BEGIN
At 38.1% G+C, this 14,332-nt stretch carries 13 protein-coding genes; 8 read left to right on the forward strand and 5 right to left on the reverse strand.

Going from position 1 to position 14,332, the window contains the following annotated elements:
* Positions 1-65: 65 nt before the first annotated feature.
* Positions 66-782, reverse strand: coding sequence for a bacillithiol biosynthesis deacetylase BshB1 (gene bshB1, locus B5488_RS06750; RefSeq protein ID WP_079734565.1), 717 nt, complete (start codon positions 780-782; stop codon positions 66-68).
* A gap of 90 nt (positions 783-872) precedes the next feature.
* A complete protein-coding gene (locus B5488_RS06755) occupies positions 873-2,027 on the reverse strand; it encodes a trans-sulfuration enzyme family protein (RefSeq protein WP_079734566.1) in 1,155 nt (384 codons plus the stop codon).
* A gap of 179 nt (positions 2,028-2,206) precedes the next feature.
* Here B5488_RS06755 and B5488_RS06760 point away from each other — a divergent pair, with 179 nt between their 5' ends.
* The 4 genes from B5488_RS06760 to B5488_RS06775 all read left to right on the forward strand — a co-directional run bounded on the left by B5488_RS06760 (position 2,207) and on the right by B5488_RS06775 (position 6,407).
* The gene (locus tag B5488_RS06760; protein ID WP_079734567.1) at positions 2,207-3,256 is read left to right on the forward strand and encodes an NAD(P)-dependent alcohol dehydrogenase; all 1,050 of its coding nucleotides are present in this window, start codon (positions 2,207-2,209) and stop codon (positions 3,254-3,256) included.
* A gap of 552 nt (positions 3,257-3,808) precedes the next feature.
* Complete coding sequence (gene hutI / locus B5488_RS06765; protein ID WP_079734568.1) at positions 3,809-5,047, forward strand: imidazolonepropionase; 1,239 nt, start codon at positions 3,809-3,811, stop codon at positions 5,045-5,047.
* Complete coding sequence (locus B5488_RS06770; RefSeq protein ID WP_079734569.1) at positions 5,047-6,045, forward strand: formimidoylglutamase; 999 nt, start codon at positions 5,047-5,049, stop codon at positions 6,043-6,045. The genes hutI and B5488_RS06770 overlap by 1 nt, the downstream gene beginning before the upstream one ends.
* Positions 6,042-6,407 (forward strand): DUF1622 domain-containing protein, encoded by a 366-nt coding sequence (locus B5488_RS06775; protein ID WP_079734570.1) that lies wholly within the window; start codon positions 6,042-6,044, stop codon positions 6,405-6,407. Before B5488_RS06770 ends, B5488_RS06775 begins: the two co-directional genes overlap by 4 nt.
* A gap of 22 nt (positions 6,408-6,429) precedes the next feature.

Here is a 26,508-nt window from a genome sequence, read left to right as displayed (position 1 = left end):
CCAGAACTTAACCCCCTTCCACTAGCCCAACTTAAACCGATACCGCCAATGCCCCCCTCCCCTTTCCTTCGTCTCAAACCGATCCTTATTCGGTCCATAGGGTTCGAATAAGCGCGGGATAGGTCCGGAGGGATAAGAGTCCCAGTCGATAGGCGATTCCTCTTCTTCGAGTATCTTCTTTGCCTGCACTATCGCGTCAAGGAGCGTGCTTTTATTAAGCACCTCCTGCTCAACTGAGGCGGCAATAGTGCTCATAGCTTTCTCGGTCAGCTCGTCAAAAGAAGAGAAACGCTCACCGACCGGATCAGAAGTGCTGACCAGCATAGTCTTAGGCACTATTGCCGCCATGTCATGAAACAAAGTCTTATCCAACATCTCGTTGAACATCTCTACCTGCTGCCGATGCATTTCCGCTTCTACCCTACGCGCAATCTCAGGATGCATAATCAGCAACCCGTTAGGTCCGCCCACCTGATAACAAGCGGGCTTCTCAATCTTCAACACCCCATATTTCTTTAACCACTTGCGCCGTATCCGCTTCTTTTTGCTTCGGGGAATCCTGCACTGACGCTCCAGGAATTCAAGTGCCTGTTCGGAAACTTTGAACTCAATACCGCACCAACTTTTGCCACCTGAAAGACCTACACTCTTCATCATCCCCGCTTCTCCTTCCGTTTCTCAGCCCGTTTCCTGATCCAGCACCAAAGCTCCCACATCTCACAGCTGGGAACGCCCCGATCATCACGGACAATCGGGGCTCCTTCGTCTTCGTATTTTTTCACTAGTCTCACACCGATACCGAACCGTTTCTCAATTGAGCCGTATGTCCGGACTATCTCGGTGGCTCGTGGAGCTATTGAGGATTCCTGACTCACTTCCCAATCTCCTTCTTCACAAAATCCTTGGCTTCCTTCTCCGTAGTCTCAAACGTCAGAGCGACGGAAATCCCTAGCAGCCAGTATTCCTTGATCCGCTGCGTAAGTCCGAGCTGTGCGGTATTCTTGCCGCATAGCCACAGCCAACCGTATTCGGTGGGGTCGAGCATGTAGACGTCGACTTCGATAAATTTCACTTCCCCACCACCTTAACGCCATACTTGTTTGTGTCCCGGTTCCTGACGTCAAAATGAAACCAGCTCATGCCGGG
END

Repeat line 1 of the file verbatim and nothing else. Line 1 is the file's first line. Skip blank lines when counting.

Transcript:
At 38.1% G+C, this 14,332-nt stretch carries 13 protein-coding genes; 8 read left to right on the forward strand and 5 right to left on the reverse strand.